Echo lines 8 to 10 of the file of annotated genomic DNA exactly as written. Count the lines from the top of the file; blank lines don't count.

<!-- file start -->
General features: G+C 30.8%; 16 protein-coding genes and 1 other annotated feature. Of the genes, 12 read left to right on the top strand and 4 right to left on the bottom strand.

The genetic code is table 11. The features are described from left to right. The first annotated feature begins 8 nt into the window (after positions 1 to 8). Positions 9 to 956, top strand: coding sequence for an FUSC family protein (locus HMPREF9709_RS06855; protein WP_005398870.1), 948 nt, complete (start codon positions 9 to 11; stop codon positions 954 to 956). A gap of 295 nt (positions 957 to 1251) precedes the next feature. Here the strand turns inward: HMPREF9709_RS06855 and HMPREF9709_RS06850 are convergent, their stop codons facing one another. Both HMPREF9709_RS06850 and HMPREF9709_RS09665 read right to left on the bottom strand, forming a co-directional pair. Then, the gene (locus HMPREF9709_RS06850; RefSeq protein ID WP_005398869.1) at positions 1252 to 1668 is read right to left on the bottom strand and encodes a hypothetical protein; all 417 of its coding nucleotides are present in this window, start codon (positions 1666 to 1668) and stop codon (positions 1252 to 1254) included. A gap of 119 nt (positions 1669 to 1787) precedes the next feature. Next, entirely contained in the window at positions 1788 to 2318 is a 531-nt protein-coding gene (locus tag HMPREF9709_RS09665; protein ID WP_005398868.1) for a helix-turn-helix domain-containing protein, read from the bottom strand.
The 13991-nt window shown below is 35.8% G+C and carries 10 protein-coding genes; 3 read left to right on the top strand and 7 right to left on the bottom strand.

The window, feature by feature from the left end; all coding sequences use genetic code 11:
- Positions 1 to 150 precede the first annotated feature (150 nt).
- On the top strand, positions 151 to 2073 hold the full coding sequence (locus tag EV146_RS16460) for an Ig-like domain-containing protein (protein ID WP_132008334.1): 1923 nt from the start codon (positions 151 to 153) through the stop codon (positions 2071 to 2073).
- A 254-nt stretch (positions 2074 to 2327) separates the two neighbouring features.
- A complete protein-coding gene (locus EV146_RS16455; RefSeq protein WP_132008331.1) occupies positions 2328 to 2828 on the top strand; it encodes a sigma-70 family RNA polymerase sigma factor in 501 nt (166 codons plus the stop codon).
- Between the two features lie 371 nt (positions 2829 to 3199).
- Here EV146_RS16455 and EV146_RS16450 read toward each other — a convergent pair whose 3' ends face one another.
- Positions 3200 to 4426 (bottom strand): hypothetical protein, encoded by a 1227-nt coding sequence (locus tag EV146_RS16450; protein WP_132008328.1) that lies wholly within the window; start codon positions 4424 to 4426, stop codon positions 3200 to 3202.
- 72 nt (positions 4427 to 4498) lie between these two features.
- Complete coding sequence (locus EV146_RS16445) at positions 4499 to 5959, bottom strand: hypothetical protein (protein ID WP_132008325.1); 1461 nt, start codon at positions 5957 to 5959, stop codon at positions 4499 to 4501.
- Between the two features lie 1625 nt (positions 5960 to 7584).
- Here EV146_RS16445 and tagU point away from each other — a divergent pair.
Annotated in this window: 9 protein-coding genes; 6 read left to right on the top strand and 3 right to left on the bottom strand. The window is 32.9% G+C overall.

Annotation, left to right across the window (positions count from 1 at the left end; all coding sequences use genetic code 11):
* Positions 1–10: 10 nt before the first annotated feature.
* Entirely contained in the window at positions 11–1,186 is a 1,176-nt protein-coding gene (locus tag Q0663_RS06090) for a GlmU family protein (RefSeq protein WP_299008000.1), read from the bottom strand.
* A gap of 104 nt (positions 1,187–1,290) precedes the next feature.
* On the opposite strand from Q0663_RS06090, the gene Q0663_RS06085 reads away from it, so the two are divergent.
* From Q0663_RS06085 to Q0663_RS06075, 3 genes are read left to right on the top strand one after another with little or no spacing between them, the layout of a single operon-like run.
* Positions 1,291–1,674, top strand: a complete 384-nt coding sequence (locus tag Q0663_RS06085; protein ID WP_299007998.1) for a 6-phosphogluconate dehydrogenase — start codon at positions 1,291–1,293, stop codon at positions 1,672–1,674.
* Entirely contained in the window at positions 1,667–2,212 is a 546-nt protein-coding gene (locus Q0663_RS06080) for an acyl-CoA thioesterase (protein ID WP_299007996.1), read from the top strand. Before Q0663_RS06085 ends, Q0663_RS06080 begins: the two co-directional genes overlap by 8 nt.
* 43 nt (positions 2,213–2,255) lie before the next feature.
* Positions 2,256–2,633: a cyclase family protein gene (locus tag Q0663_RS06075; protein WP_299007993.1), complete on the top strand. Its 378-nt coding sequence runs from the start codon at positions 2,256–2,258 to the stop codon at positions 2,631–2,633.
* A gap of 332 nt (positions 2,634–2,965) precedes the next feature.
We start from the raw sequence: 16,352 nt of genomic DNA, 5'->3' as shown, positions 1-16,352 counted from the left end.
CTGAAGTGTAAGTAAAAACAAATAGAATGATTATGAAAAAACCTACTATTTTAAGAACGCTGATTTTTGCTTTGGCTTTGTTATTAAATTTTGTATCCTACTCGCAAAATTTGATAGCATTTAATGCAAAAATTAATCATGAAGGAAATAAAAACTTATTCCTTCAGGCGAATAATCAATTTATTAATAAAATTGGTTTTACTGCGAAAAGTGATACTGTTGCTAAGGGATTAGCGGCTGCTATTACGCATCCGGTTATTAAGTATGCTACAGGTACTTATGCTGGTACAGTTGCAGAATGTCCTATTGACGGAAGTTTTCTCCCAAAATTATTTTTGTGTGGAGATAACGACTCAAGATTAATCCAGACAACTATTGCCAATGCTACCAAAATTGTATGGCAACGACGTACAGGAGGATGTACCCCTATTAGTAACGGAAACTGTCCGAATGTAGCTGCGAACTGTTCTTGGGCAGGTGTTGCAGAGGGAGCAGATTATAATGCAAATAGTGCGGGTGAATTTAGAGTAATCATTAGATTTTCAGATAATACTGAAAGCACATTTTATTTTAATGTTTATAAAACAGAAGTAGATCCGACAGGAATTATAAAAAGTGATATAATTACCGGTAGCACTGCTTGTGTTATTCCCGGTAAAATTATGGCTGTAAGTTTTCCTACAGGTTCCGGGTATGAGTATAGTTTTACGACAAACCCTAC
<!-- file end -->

- A complete protein-coding gene (locus EV146_RS16455; RefSeq protein WP_132008331.1) occupies positions 2328 to 2828 on the top strand; it encodes a sigma-70 family RNA polymerase sigma factor in 501 nt (166 codons plus the stop codon).
- Between the two features lie 371 nt (positions 2829 to 3199).
- Here EV146_RS16455 and EV146_RS16450 read toward each other — a convergent pair whose 3' ends face one another.